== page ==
Far fewer snowmobilers than expected showed up at the grand opening of the Boulder Mountain cabin in January as a result of highway closures. The closures helped offset the boom that could have been expected from this year’s high snowfall totals.

The good, the bad and the snowy of winter tourism

The bountiful snowfall Revelstoke received this winter was both a boon and a plague on Revelstoke’s tourism industry. While it meant for great skiing and sledding conditions, numerous avalanche closures resulted in slower business and, on top of that, conditions elsewhere were great, meaning people weren’t travelling all the way to Revelstoke to get their fix of snow.

“I think we had a pretty good winter even considering the highway closures. That did impact a lot of the accommodations and restaurants,” said Greg Lister, the tourism marketing coordinator.

(Note: The Times Review is aware winter isn’t over in the mountains – Revelstoke Mountain Resort (RMR) is open for two more weekends and there’s still plenty of snow up high for snowmobiling and backcountry skiing but the peak of the winter tourism season is passed.)

What do the numbers look like?

Skier visits at Revelstoke Mountain Resort as of last week were even with last year’s numbers, with the resort expecting to surpass them in the last three weekends of the season. The resort didn’t provide hard figures.

“There were three road closures that had a significant impact on the community and resort businesses,” wrote Rod Kessler, the resort’s vice president and chief operating officer, in an e-mail.

The main source of decline was in the number of snowmobilers coming to town. According to Angela Threatful, the executive director of the Snowmobile Revelstoke Society, the numbers are down, though she said final numbers would not be available until a month after the season ended.

She attributed the decline to the struggling American economy, the high dollar and huge snowfalls elsewhere.

“If there is lots of snow everywhere, sledders don’t have to travel quite as far,” she said. “They ride areas that they haven’t ridden as often.  Golden has noticed lower than usual snowmobiling numbers as well.”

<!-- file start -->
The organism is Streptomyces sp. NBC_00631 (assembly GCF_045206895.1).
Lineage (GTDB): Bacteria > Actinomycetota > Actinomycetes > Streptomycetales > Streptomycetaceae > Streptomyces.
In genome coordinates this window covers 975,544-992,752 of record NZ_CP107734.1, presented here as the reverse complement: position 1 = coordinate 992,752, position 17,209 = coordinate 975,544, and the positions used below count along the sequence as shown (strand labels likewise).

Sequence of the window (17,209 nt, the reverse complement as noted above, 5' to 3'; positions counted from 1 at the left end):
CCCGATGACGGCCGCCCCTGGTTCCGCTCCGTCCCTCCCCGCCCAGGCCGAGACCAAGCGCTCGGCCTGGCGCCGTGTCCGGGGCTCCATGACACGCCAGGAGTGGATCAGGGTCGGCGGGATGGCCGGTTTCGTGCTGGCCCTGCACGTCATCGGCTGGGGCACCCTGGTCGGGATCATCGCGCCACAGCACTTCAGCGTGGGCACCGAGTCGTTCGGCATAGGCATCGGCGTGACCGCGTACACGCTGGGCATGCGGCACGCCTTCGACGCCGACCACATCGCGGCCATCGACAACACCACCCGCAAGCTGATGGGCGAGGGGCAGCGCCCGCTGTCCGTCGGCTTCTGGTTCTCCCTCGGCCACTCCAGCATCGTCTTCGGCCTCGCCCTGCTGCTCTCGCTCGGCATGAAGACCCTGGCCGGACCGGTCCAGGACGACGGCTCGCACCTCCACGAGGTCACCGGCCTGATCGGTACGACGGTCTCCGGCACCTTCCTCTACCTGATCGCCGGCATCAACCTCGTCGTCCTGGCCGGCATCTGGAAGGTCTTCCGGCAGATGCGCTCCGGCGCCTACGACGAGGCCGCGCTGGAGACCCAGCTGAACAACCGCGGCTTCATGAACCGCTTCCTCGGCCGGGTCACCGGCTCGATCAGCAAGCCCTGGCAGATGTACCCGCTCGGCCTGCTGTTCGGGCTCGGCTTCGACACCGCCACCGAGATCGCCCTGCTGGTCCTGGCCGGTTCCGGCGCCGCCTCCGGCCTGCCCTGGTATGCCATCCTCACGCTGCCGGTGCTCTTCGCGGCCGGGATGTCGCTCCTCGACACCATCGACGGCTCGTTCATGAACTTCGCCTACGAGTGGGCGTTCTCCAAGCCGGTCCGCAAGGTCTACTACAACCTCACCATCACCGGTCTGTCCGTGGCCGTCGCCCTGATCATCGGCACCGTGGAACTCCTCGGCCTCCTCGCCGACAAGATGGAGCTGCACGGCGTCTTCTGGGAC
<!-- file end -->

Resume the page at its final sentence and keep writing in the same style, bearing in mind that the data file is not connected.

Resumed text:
At the visitor centre on Campbell Avenue, 1,142 people stopped in for information between Dec. 1, 2010, and March 31, 2011 – down from 1,468 in the same period a year ago.

According to the statistics, the biggest decline was in overseas visitors – the number of Europeans, Asians and Australians stopping in dropped to 228 this winter from 311 last winter. The number of North Americans stopping by the visitor centre dropped to 222 from 248.

Lister said the numbers can’t be taken as a proper gauge of how many people are in town because a lot of tourists don’t visit the centre, but that it can give an idea of demographics of who’s coming.

On the plus side, Thom Tischik, the head of the Revelstoke Accommodation Association, said that revenue from the hotel tax was up by 10 per cent in January 2011 over January 2010, despite multiple closures on the Trans-Canada through the Kicking Horse, Rogers and Eagle Passes.

He said the increase could be attributed to a combination of higher prices, more visitors, events like the Freeskiing World Tour and huge snow falls that month.

“It’s pretty spectacular to be up even though the roads were closed for four or five days that month,” Tischik said. That certainly shows we can recover.”

As well, hotel room revenue was up in December 2010 compared to December 2009, rising to $1.43 million from $1.27 million, according to BC Stats. Numbers for the rest of the winter are not available.

Of course, there’s still lots of snow out there and RMR is open for two more weekends.

“For our association we’ll be focusing on getting those snowmobilers because the snow is still awesome up there,” said Tischik.